Tuesday, August 4, 2009

Alfred Russel Wallace

If someone asks who founded the Theory of Evolution, most people would say Charles Darwin. And rightly so. Ever since he published his "On the Origin of Species", the scientific world has never looked back. Today, nobody questions if man evolved from apes, even though scientists are still looking for that missing link.

Yet Charles Darwin credits himself only as a co-founder of the theory of evolution. And he readily admits that his conclusions were remarkably similar to that of his contemporary, the naturalist Alfred Russel Wallace.

Independently, Alfred Wallace had, from his explorations and scientific studies, developed his own theory of natural selection. He spent 8 years exploring and studying the flora and fauna in the jungles, mountains and regions of the then Dutch East Indies. Today we know this region as Malaysia, Indonesia, Singapore, New Guinea or collectively as the Malay Archipelago.

When Charles Darwin received Alfred Wallace's scientific findings, he was amazed at the remarkable coincidence and similarity of both their conclusions. At the urging of the scientific community, Charles Darwin presented both their findings to the world. But because he did this, Charles Darwin somehow got the better recognition and became known as the 'father' of the evolution theory. However, this in no way diminished the importance of Alfred Wallace's contribution.

I first heard of Alfred Wallace in 1972, when my then parish priest, Fr Rene Challet, MEP (d.2003), told me that Alfred Wallace had stayed at St Joseph Church in 1854, right in the very building where we were having our conversation. From then on, my interest in Wallace grew and I started digging all the facts I could about this man who co-discovered the theory of evolution.

(picture of the 2nd St Joseph Church at Bukit Timah that was demolished in 1963)

From his seminal publication, The Malay Archipelgo, I learned that not only did Alfred Wallace stayed at St Joseph but that he did all his research within the vicinity of the church and that this area was the starting point for all his future research into the region that would ultimately lead up to his theory of evolution by natural selection. He mentioned in his work about the rich productive area within a square mile of the church.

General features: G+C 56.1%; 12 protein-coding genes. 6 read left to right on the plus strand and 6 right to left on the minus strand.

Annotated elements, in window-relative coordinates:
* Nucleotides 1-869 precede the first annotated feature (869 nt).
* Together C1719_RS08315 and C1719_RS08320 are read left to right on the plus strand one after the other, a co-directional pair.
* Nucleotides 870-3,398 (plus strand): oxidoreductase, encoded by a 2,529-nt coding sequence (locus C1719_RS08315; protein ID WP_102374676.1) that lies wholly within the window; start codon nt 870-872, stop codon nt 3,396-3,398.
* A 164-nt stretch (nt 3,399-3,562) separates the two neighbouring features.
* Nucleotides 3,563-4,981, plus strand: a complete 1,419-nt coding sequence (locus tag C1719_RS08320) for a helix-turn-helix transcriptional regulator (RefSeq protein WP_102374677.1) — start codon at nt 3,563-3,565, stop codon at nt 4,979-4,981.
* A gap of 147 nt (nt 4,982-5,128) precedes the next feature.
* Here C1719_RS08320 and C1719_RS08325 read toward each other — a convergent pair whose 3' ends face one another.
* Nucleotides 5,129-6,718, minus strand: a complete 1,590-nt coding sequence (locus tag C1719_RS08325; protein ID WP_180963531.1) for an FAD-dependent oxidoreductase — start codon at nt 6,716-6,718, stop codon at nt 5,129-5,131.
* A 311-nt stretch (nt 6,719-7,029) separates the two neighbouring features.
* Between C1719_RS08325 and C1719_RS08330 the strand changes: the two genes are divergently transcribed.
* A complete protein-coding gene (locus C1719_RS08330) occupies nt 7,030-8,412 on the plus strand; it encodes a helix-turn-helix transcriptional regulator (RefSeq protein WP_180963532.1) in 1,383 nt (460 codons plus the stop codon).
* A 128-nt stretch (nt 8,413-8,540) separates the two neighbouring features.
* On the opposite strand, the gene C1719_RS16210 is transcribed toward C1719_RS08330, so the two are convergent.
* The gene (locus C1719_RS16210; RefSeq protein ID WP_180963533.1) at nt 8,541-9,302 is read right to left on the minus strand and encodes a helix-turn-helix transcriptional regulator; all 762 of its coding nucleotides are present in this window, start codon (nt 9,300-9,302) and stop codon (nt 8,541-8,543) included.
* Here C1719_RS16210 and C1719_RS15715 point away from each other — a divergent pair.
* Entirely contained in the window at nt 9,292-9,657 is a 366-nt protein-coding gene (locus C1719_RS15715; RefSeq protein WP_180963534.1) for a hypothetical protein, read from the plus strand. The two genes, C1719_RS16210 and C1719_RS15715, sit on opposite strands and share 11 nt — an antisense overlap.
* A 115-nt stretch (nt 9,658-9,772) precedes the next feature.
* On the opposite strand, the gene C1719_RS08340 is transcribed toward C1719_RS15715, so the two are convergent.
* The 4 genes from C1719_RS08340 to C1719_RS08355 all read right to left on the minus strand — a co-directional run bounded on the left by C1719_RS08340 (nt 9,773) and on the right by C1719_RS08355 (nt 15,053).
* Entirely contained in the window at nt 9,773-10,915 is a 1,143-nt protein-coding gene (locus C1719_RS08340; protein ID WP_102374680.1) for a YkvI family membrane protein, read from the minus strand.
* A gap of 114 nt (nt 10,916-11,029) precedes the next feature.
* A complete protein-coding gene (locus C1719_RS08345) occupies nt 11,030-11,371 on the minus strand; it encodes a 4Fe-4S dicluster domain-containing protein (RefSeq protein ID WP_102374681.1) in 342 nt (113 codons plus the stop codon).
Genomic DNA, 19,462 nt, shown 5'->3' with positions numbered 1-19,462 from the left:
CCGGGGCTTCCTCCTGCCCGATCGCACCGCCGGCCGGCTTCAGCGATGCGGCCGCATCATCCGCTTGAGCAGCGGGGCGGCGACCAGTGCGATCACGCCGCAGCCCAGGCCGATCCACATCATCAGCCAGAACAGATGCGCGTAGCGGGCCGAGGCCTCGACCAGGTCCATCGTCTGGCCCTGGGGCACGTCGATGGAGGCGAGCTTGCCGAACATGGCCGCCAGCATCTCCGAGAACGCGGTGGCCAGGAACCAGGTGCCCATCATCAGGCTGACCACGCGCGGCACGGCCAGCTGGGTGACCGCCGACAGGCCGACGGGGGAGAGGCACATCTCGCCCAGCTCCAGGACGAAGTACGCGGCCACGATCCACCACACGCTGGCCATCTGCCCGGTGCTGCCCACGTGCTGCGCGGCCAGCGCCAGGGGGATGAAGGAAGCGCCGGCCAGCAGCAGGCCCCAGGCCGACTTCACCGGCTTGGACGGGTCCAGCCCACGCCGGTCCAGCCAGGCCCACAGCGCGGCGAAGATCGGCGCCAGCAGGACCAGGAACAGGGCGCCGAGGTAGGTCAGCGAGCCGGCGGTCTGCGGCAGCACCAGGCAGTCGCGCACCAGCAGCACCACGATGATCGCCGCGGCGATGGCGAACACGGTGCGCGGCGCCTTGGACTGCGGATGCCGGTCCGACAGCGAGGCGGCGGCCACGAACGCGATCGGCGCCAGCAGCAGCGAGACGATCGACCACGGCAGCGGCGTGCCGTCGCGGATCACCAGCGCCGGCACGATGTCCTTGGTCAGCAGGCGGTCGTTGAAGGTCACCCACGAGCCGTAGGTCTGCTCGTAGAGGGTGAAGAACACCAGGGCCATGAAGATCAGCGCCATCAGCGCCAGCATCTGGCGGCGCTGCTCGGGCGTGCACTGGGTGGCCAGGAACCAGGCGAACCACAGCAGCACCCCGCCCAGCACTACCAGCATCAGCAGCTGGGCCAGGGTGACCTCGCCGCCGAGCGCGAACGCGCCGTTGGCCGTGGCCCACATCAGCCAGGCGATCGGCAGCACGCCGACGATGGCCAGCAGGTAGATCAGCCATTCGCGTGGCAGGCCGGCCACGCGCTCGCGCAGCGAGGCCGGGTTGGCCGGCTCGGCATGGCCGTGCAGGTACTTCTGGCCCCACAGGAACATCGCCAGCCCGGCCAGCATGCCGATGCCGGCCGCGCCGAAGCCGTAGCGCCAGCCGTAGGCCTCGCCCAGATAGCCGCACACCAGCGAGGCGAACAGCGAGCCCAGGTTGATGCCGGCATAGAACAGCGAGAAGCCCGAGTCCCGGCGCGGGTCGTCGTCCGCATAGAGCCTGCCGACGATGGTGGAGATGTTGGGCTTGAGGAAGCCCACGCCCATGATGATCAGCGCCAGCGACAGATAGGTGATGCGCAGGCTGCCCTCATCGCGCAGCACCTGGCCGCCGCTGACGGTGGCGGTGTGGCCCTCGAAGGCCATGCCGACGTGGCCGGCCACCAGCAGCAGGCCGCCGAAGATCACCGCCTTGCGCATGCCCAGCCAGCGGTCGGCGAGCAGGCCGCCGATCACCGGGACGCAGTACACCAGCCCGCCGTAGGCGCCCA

Bukit Gombak, across the valley from St Joseph, where surely Wallace had explored.

Thus whenever, I am in the Upper Bukit Timah area, my thoughts always return to that of how Alfred Wallace had moved about looking for his insect specimens in the very same area where I used to run around in my younger days - today's Chestnut Drive, Gombak, Hillview, Bukit Timah & Bukit Panjang. And more importantly, the contribution this area of Bukit Timah made to the Theory of Evolution.

You might be interested to know that it was Alfred Wallace who gave the title "King of Fruits" to the durian, when he first described it in his scientific writings in 1858.

Alfred Russel Wallace has always been my hero. His life as an explorer scientist in the 19th century and his writings about all the places in the malay archipelago should qualify him as the pre-eminent travel writer of the 19th century! The earliest blogger perhaps? He deserves a place with the likes of Marco Polo and Ibn Battuta, other great travel writers from the past.

I append below an extract from "The Malay Archipelago" which contains the pertinent description of the St Joseph Church area at Bukit Timah in 1854. If you would like to read the entire book, just click on the link above.

"In the interior of the island the Chinese cut down forest trees in the jungle, and saw them up into planks; they cultivate vegetables, which they bring to market; and they grow pepper and gambir, which form important articles of export. The French Jesuits have established missions among these inland Chinese, which seem very successful. I lived for several weeks at a time with the missionary at Bukit-tima, about the centre of the island, where a pretty church has been built and there are about 300 converts.

The island of Singapore consists of a multitude of small hills, three or four hundred feet high, the summits of many of which are still covered with virgin forest. The mission-house at Bukit-tima was surrounded by several of these wood-topped hills, which were much frequented by woodcutters and sawyers, and offered me an excellent collecting ground for insects.

In about two months I obtained no less than 700 species of beetles, a large proportion of which were quite new, and among them were 130 distinct kinds of the elegant Longicorns (Cerambycidae), so much esteemed by collectors. Almost all these were collected in one patch of jungle, not more than a square mile in extent, and in all my subsequent travels in the East I rarely if ever met with so productive a spot. This exceeding productiveness was due in part no doubt to some favourable conditions in the soil, climate, and vegetation, and to the season being very bright and sunny, with sufficient showers to keep everything fresh.
In the same place, and during my walks in other directions, I obtained a fair collection of butterflies and of other orders of insects, so that on the whole I was quite satisfied with these—my first attempts to gain a knowledge of the Natural History of the Malay Archipelago."

For his contributions to scientific studies, the Singapore NPark has set up a Wallace Education Centre at the Bukit Timah Nature Reserve Visitor Centre. I believe it just opened in May 2009 but I have yet to visit this. I'll tell you more after my visit there.

Related links:
St Joseph Church Bukit Timah
The French Connection

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